SEBRING - For Eduarda Santos, its difficult to see her daughter forced to spend most of her time in bed, while recalling that the 15-year-old liked to run.
Santos said one recent bittersweet moment was when Jasmin Dorsett, her daughter, "asked me if it will ever be like the way it used to be."
Within the past week, Jasmin returned home from Tampa General Hospital, weeks after she was struck by a pickup truck, while walking home from a convenience store. The driver of the truck left the scene of the accident and has not been arrested.
Santos said it was lucky her daughter survived. The impact caused her to land in a grassy area near a house, she said.
Currently, Santos said, her daughter cannot walk and is in nearly constant pain from the injuries. She has to give her daughter two injections a day to deal with the pain, she said.
Her daughter can sit for only very short amounts of time, she said.
The impact of the accident resulted in Jasmin suffering internal bleeding, a broken leg and a broken pelvis, among other injuries, Santos said.
Doctors had to put metal screws into the pelvis bone, she said. In a few weeks, she added, her daughter will return to Tampa General Hospital for more surgery.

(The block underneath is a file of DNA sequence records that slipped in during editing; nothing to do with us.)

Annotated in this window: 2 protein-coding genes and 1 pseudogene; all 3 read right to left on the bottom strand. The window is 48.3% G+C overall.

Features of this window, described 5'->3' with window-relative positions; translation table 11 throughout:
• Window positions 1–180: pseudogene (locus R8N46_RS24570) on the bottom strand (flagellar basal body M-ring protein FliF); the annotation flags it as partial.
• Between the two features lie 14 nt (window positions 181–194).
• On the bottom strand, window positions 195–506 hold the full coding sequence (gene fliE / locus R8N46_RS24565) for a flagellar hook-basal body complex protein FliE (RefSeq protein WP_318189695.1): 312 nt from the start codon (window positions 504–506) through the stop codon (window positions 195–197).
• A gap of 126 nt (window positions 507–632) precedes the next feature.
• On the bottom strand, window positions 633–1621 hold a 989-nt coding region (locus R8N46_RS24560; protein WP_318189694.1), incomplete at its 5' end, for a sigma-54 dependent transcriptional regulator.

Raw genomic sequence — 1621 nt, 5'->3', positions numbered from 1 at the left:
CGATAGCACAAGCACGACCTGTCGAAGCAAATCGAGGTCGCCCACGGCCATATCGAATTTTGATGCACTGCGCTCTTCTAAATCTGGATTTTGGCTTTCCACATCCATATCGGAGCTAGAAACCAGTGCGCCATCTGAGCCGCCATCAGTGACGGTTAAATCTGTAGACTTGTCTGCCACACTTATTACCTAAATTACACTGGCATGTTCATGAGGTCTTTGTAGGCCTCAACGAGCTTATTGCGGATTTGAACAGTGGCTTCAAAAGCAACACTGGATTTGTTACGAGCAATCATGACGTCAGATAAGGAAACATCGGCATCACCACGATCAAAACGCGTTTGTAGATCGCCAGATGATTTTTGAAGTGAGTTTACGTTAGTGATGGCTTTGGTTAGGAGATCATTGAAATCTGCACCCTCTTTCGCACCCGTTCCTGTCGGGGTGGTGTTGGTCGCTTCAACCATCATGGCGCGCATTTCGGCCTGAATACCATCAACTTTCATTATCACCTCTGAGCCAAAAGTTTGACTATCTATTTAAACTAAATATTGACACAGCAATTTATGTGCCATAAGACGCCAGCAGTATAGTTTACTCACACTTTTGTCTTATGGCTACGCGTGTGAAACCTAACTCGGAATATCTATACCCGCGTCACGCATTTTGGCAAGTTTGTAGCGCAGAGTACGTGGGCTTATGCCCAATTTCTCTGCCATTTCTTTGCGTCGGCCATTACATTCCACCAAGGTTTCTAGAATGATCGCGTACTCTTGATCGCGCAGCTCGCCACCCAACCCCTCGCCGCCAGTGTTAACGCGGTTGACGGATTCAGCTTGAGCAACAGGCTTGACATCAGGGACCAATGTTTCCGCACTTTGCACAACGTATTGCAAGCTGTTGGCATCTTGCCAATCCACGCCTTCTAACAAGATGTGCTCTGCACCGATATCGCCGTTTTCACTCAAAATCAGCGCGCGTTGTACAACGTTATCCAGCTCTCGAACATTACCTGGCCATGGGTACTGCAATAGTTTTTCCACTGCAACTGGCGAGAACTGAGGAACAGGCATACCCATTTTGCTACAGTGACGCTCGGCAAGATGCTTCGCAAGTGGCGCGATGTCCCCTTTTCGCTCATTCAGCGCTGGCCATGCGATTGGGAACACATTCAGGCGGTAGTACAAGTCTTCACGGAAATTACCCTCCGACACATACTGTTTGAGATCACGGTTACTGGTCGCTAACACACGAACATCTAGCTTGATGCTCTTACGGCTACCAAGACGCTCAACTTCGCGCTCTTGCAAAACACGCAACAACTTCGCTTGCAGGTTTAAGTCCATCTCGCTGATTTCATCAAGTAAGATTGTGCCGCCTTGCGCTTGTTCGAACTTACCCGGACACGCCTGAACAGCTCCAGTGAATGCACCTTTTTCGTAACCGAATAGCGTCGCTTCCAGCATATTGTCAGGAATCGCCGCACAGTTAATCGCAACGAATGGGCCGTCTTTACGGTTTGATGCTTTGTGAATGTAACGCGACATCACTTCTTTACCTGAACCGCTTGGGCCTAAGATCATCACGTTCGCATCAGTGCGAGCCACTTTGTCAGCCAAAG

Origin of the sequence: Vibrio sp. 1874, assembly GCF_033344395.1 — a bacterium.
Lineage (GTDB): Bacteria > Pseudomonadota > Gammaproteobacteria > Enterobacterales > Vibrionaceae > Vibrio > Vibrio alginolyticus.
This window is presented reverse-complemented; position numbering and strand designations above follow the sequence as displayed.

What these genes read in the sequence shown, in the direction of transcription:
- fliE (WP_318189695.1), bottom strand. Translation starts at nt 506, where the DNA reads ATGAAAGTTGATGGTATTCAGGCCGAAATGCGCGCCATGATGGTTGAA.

That authorities have made no arrests in the hit-and-run accident make the situation even more difficult, she said.
The driver didn't have "to leave her on the side of the road like an animal," Santos said.
Santos said she's hoping someone will come forward with some information about the vehicle that hit Jasmin.
"I know there are a lot of mothers out there and they know how I feel," she said. "It's not fair for this animal to get away with this."
She said she doesn't intend to give up trying to get justice for her daughter, a student at Avon Park High school. Santos said her daughter never gets into trouble and doesn't deserve what happened to her.
She and her daughter moved to Sebring earlier this year in hopes of a better life.
Her daughter and her daughter's half-brother had walked to a convenience store to buy some snacks and were returning home when the vehicle hit her , Santos said.
The impact knocked Jasmin unconscious and she doesn't remember anything about the vehicle, Santos said.
The half brother also did not get a good look at the vehicle, she said.
Santos said she went to the area and found glass from a headlight. From a number on the glass, it was determined the glass was from an older model pickup truck, she said.
Possibly some repair shop employee will remember someone bringing in a truck with broken lights, she said.
Santos said she would like to offer a reward for information about the driver, but medical costs for her daughter make that difficult.
But, she said, she remains optimistic things will work out in the future.
"This road is not going to be easy," she said. "We're going to make it because I'm putting it in God's hands."